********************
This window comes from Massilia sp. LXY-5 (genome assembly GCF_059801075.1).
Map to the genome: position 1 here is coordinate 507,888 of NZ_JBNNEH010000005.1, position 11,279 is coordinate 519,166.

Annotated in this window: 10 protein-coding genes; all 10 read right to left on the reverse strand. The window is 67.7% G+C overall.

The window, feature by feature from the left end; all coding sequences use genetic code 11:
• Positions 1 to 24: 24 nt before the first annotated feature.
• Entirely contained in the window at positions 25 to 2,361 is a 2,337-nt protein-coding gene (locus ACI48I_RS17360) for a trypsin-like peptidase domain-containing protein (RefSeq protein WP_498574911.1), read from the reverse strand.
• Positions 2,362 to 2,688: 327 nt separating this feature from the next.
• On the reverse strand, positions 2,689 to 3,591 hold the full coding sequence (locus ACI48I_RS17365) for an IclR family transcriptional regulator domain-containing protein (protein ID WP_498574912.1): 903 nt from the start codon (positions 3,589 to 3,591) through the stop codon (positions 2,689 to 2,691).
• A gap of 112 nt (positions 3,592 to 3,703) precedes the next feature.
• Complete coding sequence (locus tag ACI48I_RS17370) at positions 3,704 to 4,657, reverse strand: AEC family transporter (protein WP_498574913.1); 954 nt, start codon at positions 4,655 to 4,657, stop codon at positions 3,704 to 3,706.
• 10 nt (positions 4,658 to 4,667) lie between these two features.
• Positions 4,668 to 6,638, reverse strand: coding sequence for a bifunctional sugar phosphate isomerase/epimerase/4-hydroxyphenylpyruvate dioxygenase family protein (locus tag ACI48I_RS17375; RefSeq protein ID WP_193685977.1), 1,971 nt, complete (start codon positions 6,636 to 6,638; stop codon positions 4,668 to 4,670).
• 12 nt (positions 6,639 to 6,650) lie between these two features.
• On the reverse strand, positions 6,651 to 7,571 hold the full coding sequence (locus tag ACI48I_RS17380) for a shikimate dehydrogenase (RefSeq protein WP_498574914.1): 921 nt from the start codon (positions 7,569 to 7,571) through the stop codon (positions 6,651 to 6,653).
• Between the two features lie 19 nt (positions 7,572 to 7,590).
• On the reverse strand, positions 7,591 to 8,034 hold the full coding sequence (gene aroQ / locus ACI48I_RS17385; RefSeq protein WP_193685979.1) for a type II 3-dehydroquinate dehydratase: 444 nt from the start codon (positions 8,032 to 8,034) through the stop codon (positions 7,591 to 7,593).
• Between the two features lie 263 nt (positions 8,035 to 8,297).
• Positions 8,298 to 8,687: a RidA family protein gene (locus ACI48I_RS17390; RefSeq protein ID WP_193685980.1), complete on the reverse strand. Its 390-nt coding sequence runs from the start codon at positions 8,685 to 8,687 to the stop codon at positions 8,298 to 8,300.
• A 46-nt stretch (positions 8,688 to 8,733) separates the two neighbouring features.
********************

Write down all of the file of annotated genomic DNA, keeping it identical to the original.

This window comes from Massilia sp. LXY-5 (genome assembly GCF_059801075.1).
Map to the genome: position 1 here is coordinate 507,888 of NZ_JBNNEH010000005.1, position 11,279 is coordinate 519,166.

Annotated in this window: 10 protein-coding genes; all 10 read right to left on the reverse strand. The window is 67.7% G+C overall.

The window, feature by feature from the left end; all coding sequences use genetic code 11:
• Positions 1 to 24: 24 nt before the first annotated feature.
• Entirely contained in the window at positions 25 to 2,361 is a 2,337-nt protein-coding gene (locus ACI48I_RS17360) for a trypsin-like peptidase domain-containing protein (RefSeq protein WP_498574911.1), read from the reverse strand.
• Positions 2,362 to 2,688: 327 nt separating this feature from the next.
• On the reverse strand, positions 2,689 to 3,591 hold the full coding sequence (locus ACI48I_RS17365) for an IclR family transcriptional regulator domain-containing protein (protein ID WP_498574912.1): 903 nt from the start codon (positions 3,589 to 3,591) through the stop codon (positions 2,689 to 2,691).
• A gap of 112 nt (positions 3,592 to 3,703) precedes the next feature.
• Complete coding sequence (locus tag ACI48I_RS17370) at positions 3,704 to 4,657, reverse strand: AEC family transporter (protein WP_498574913.1); 954 nt, start codon at positions 4,655 to 4,657, stop codon at positions 3,704 to 3,706.
• 10 nt (positions 4,658 to 4,667) lie between these two features.
• Positions 4,668 to 6,638, reverse strand: coding sequence for a bifunctional sugar phosphate isomerase/epimerase/4-hydroxyphenylpyruvate dioxygenase family protein (locus tag ACI48I_RS17375; RefSeq protein ID WP_193685977.1), 1,971 nt, complete (start codon positions 6,636 to 6,638; stop codon positions 4,668 to 4,670).
• 12 nt (positions 6,639 to 6,650) lie between these two features.
• On the reverse strand, positions 6,651 to 7,571 hold the full coding sequence (locus tag ACI48I_RS17380) for a shikimate dehydrogenase (RefSeq protein WP_498574914.1): 921 nt from the start codon (positions 7,569 to 7,571) through the stop codon (positions 6,651 to 6,653).
• Between the two features lie 19 nt (positions 7,572 to 7,590).
• On the reverse strand, positions 7,591 to 8,034 hold the full coding sequence (gene aroQ / locus ACI48I_RS17385; RefSeq protein WP_193685979.1) for a type II 3-dehydroquinate dehydratase: 444 nt from the start codon (positions 8,032 to 8,034) through the stop codon (positions 7,591 to 7,593).
• Between the two features lie 263 nt (positions 8,035 to 8,297).
• Positions 8,298 to 8,687: a RidA family protein gene (locus ACI48I_RS17390; RefSeq protein ID WP_193685980.1), complete on the reverse strand. Its 390-nt coding sequence runs from the start codon at positions 8,685 to 8,687 to the stop codon at positions 8,298 to 8,300.
• A 46-nt stretch (positions 8,688 to 8,733) separates the two neighbouring features.